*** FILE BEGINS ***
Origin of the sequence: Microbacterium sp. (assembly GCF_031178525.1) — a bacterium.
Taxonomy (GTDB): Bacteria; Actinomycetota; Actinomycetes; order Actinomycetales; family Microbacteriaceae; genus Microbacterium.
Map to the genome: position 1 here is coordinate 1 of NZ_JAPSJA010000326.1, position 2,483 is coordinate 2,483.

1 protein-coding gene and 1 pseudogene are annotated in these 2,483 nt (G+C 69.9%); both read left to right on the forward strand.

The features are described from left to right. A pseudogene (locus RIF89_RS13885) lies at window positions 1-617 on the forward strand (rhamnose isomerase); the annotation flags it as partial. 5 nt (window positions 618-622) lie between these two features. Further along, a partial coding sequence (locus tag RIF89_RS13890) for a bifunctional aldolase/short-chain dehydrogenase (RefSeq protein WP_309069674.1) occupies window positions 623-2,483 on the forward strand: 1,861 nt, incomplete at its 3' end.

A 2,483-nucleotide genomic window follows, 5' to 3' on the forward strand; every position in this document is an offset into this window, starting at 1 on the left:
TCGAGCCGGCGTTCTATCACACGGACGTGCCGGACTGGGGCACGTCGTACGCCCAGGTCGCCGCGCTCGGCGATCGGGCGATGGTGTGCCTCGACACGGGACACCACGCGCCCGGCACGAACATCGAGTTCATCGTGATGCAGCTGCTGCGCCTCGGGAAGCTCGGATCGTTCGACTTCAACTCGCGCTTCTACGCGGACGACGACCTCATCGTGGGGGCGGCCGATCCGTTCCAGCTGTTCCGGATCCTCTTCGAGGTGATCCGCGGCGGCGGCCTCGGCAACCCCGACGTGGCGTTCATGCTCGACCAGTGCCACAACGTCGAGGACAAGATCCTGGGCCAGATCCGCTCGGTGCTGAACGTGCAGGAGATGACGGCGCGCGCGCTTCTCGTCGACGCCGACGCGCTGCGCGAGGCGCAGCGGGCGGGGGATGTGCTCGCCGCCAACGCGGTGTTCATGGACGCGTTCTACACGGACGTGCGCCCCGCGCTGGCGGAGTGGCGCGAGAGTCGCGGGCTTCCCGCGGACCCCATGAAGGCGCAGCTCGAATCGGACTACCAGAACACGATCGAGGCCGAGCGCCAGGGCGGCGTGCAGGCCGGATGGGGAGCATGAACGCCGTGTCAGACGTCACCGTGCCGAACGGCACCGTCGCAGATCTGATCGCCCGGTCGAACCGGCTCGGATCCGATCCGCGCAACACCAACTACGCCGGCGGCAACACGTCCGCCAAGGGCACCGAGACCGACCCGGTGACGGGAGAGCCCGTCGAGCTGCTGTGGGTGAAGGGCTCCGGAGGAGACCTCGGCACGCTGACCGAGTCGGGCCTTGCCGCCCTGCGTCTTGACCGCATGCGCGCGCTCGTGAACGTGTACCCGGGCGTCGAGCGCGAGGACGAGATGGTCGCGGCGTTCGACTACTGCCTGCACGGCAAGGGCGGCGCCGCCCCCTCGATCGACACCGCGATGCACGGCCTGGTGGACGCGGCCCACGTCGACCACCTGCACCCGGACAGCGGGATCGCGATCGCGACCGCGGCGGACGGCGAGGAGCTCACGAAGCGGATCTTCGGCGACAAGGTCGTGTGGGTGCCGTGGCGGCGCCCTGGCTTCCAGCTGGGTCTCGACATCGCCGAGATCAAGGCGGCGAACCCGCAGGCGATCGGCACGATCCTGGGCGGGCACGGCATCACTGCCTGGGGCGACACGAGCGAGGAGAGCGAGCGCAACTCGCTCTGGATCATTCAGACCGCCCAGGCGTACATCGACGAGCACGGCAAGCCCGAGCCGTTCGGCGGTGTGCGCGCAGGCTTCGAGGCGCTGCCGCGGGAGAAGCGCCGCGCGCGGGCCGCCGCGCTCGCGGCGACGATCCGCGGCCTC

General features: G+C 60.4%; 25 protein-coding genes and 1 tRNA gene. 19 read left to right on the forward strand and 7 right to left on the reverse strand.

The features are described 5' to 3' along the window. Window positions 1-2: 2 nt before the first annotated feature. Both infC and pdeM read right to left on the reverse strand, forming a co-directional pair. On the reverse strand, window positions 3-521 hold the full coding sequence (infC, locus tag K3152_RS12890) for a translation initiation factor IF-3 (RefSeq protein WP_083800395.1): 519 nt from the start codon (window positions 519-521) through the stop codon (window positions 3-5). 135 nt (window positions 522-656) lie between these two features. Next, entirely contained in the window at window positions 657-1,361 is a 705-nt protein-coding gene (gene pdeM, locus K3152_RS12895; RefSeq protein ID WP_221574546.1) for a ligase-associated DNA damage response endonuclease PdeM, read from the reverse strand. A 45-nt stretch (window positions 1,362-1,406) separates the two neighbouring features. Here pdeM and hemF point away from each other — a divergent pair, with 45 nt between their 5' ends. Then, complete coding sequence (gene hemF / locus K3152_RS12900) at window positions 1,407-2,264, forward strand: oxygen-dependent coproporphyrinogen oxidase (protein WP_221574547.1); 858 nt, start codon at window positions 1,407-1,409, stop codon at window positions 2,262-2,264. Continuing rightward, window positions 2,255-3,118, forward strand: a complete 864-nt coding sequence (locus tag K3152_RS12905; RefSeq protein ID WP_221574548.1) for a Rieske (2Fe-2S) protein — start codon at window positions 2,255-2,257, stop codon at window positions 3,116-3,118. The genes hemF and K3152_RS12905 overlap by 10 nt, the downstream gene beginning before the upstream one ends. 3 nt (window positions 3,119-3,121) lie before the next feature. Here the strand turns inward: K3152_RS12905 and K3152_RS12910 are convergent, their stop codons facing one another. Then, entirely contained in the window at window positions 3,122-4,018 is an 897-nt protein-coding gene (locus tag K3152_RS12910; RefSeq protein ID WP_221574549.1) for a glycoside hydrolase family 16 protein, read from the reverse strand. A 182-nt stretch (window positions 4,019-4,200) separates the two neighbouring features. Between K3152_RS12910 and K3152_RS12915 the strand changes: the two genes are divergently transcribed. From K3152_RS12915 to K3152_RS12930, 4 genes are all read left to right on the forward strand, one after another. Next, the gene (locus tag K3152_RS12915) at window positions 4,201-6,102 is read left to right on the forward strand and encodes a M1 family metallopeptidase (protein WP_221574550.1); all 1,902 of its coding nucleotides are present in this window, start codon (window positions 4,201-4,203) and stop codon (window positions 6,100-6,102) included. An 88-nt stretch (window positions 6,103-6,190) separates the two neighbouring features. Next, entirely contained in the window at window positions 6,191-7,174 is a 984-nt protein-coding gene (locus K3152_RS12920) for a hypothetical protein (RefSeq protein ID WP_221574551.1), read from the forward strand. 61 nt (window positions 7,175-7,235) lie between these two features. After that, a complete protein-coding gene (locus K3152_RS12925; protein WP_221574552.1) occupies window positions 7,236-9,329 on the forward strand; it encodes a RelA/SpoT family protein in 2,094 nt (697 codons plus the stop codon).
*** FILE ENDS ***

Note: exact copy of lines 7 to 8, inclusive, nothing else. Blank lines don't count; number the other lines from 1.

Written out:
TCGAGCCGGCGTTCTATCACACGGACGTGCCGGACTGGGGCACGTCGTACGCCCAGGTCGCCGCGCTCGGCGATCGGGCGATGGTGTGCCTCGACACGGGACACCACGCGCCCGGCACGAACATCGAGTTCATCGTGATGCAGCTGCTGCGCCTCGGGAAGCTCGGATCGTTCGACTTCAACTCGCGCTTCTACGCGGACGACGACCTCATCGTGGGGGCGGCCGATCCGTTCCAGCTGTTCCGGATCCTCTTCGAGGTGATCCGCGGCGGCGGCCTCGGCAACCCCGACGTGGCGTTCATGCTCGACCAGTGCCACAACGTCGAGGACAAGATCCTGGGCCAGATCCGCTCGGTGCTGAACGTGCAGGAGATGACGGCGCGCGCGCTTCTCGTCGACGCCGACGCGCTGCGCGAGGCGCAGCGGGCGGGGGATGTGCTCGCCGCCAACGCGGTGTTCATGGACGCGTTCTACACGGACGTGCGCCCCGCGCTGGCGGAGTGGCGCGAGAGTCGCGGGCTTCCCGCGGACCCCATGAAGGCGCAGCTCGAATCGGACTACCAGAACACGATCGAGGCCGAGCGCCAGGGCGGCGTGCAGGCCGGATGGGGAGCATGAACGCCGTGTCAGACGTCACCGTGCCGAACGGCACCGTCGCAGATCTGATCGCCCGGTCGAACCGGCTCGGATCCGATCCGCGCAACACCAACTACGCCGGCGGCAACACGTCCGCCAAGGGCACCGAGACCGACCCGGTGACGGGAGAGCCCGTCGAGCTGCTGTGGGTGAAGGGCTCCGGAGGAGACCTCGGCACGCTGACCGAGTCGGGCCTTGCCGCCCTGCGTCTTGACCGCATGCGCGCGCTCGTGAACGTGTACCCGGGCGTCGAGCGCGAGGACGAGATGGTCGCGGCGTTCGACTACTGCCTGCACGGCAAGGGCGGCGCCGCCCCCTCGATCGACACCGCGATGCACGGCCTGGTGGACGCGGCCCACGTCGACCACCTGCACCCGGACAGCGGGATCGCGATCGCGACCGCGGCGGACGGCGAGGAGCTCACGAAGCGGATCTTCGGCGACAAGGTCGTGTGGGTGCCGTGGCGGCGCCCTGGCTTCCAGCTGGGTCTCGACATCGCCGAGATCAAGGCGGCGAACCCGCAGGCGATCGGCACGATCCTGGGCGGGCACGGCATCACTGCCTGGGGCGACACGAGCGAGGAGAGCGAGCGCAACTCGCTCTGGATCATTCAGACCGCCCAGGCGTACATCGACGAGCACGGCAAGCCCGAGCCGTTCGGCGGTGTGCGCGCAGGCTTCGAGGCGCTGCCGCGGGAGAAGCGCCGCGCGCGGGCCGCCGCGCTCGCGGCGACGATCCGCGGCCTC

General features: G+C 60.4%; 25 protein-coding genes and 1 tRNA gene. 19 read left to right on the forward strand and 7 right to left on the reverse strand.